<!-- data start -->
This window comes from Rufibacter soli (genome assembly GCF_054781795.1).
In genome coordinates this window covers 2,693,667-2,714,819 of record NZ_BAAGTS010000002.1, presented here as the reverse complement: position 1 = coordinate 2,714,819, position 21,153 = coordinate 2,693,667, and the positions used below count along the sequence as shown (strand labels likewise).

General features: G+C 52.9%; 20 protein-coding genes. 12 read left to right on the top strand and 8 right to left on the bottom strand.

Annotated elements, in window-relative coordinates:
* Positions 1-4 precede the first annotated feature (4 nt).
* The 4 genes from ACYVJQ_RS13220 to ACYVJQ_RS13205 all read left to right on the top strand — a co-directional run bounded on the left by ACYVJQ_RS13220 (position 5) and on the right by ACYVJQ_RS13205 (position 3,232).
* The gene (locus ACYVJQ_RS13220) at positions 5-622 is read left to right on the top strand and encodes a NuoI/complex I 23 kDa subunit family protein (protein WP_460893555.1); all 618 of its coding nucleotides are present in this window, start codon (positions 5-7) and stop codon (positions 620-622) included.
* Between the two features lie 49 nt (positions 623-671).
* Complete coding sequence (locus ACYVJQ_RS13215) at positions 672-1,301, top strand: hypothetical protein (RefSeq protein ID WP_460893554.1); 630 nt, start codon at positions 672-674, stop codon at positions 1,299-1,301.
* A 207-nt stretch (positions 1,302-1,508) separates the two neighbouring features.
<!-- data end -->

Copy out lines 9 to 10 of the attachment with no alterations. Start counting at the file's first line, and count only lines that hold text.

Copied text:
* Complete coding sequence (locus ACYVJQ_RS13215) at positions 672-1,301, top strand: hypothetical protein (RefSeq protein ID WP_460893554.1); 630 nt, start codon at positions 672-674, stop codon at positions 1,299-1,301.
* A 207-nt stretch (positions 1,302-1,508) separates the two neighbouring features.